Establish your goals

To make the most of professional development opportunities, it’s important to understand WHY you want to grow. Determine if you’re motivated by a career change, increased wages, or to boost your confidence. Clarifying your priorities will help provide a clear vision for your next steps.

Schedule time

Though professional development doesn’t necessarily need to be part of your daily routine, it does need to be on your calendar. You never know when you’ll be ready to look for a new job or start your own business. Put a few hours on your calendar every month, or look for networking events in advance so that you ensure you prioritize your future for when the right opportunity comes.

But nevertheless, establish a designated date, time, and place to make certain you follow through. 

Read regularly before bed

Despite reducing stress, improving cognitive performance, and increasing creativity, reading is an excellent opportunity for professional development. Books are an excellent medium to learn timeless professional principles and reading before bed will allow you to implement the most important takeaways before you enter your next workday.

Write regularly in the morning

A popular, but accurate, rule for this decade has been to create before you consume. Because we are bombarded with thousands of messages and notifications daily, creating before the noise enters allows you to generate new ideas and implement them.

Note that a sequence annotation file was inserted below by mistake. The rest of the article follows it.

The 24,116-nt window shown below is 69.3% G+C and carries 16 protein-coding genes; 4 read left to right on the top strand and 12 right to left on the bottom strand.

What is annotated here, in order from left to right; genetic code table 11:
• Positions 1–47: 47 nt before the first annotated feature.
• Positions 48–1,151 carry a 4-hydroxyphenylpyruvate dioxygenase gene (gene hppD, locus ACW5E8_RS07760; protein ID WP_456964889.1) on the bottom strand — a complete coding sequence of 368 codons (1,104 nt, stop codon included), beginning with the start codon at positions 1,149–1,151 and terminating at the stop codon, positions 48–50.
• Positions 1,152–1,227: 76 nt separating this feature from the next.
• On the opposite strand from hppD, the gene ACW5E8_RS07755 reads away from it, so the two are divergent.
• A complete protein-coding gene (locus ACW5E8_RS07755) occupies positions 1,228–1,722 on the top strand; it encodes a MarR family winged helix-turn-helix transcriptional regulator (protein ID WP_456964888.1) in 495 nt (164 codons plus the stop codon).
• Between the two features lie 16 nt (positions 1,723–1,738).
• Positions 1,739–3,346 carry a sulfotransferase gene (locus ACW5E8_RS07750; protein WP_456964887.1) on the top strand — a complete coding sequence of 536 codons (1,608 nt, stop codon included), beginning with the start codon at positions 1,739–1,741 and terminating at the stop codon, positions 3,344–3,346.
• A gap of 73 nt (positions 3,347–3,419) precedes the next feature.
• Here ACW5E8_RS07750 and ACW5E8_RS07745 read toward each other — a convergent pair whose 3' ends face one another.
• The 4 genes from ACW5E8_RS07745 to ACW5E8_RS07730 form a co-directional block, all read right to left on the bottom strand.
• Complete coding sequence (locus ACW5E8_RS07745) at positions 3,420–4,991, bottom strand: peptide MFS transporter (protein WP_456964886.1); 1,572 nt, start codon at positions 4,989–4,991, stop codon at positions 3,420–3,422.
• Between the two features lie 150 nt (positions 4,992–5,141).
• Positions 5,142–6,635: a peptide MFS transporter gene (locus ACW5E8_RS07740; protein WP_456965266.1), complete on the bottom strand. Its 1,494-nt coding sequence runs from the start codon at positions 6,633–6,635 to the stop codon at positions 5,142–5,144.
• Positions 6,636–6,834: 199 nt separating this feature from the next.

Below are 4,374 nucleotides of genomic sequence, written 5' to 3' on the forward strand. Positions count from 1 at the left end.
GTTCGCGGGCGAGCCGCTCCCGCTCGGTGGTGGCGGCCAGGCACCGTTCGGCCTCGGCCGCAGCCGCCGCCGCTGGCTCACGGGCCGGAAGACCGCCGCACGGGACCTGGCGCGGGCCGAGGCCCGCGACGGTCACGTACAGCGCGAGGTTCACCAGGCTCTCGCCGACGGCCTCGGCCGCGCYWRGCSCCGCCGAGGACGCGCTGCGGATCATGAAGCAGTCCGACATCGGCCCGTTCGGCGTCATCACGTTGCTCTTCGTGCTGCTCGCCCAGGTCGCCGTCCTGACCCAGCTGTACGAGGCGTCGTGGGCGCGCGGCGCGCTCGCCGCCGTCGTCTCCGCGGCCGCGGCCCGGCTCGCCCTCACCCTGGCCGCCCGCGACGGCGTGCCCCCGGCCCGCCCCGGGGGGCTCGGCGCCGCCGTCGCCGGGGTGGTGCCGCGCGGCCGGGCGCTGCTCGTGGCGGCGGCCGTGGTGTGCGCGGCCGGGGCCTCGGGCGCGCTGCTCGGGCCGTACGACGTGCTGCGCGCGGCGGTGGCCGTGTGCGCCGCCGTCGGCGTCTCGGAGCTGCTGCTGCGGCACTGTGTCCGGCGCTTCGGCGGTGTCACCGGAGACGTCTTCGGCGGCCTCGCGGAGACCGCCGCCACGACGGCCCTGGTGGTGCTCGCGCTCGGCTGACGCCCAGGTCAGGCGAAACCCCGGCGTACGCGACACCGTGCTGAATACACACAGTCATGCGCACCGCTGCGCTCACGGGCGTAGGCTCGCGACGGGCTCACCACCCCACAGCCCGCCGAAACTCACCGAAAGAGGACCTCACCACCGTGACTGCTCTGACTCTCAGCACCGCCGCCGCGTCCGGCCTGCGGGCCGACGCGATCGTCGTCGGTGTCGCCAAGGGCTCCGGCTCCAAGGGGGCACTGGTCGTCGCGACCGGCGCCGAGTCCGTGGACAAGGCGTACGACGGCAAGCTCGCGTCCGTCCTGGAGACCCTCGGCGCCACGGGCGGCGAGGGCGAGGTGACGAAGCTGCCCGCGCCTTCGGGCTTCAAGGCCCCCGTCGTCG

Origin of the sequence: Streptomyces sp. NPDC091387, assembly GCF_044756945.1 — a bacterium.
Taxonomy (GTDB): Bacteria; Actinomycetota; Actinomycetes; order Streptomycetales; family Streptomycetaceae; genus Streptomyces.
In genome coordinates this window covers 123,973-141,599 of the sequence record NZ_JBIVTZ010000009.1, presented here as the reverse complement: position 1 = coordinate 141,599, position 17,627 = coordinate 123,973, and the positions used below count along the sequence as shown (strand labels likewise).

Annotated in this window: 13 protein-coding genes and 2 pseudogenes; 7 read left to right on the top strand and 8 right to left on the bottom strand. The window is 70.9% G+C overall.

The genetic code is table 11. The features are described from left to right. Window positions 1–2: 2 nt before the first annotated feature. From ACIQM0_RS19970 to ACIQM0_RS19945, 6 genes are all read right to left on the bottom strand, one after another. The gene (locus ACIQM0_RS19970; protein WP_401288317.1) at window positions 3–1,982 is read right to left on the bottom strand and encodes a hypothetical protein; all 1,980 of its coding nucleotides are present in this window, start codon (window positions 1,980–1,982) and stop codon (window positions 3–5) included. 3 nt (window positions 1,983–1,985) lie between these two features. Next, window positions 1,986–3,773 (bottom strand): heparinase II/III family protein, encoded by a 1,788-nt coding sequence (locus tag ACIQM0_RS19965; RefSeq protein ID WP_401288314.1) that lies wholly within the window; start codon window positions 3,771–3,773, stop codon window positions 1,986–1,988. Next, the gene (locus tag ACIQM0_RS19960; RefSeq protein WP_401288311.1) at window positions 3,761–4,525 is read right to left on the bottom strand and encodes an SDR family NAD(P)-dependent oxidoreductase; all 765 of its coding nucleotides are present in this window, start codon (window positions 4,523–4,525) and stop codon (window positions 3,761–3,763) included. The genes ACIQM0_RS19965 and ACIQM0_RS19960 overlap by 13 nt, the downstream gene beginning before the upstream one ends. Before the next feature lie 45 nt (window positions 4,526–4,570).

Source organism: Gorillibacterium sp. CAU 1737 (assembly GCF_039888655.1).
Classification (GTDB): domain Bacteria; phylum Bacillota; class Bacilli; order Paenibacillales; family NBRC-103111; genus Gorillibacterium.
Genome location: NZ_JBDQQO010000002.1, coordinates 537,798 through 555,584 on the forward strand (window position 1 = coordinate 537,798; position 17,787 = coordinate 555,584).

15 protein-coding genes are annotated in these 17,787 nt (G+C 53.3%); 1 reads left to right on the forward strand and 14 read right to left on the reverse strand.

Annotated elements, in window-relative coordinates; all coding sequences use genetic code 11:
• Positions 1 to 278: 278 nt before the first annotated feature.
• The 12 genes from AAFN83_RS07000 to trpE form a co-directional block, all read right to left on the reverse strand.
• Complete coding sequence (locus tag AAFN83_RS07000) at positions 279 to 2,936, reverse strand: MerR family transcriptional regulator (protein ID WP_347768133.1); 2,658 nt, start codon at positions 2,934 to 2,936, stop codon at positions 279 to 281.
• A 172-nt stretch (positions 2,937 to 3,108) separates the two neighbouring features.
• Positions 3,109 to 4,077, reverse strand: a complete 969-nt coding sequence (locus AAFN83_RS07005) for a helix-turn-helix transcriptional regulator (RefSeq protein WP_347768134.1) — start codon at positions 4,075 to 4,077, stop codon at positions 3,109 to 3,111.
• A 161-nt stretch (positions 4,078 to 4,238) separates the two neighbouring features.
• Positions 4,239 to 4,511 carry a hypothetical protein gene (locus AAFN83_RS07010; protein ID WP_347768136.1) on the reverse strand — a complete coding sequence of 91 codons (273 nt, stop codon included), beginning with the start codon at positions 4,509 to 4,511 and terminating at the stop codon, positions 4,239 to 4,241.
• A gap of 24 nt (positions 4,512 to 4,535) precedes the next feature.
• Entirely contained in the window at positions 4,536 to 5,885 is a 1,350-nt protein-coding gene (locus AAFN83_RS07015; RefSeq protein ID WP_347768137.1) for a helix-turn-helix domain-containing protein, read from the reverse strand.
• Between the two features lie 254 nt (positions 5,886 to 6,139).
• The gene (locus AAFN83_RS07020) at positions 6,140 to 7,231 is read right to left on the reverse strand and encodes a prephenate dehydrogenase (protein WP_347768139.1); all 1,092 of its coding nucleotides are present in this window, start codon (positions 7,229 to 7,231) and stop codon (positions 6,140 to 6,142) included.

Establishing this discipline first thing in the morning will allow you to enter a creative state before you consume any other information. It reinforces the information you glean throughout the week and can become a quick habit to capitalize on a new strength before the weight of your day is on you. 

Make podcasts apart of your routine

Even when life is busy, podcasts are a great way to access industry experts during your commute, time spent getting ready, or even during your exercise routine. Take some time every few weeks to research and subscribe to your favorite podcasts.

That way, as new episodes are released, you receive a notification directly instead of searching for episodes every time. The GaryVee Audio Experience, Marketing School, Tropical MBA, and Sales Gravy are some great ones to help you start.

Find a way to grow in your role at work

Sick of your job, but need a way to pay the bills? Take some ownership and see if it’s possible to grow in your role with different skill sets. Whether it’s creating processes for marketing efforts or event planning, there are ways to further your career while in your current position. Be vigilant for ways to expand and gain more responsibility.

Take an online course

Though we’d all love to go back to graduate school, realistically, student tuition continues to rise, and the value of a college education is sharply declining. Before you embark on an MBA program, look for established skills you can develop and find an online course or certificate program. Google, Udemy, Skillshare, and Coursera are excellent resources to consider. 

Find a community

Instead of attending networking event after event, choose an organization or recurring event to invest time in. Change your presuppositions about networking, and see it as a long term vehicle to foster mutually beneficial relationships instead of taking shortcuts to have a longer contact list.

Cast your net deep instead of wide by developing valuable connections you can trust. The Chamber of Commerce in your city, a BNI group, or a community like America’s Future Foundation is a great starting point.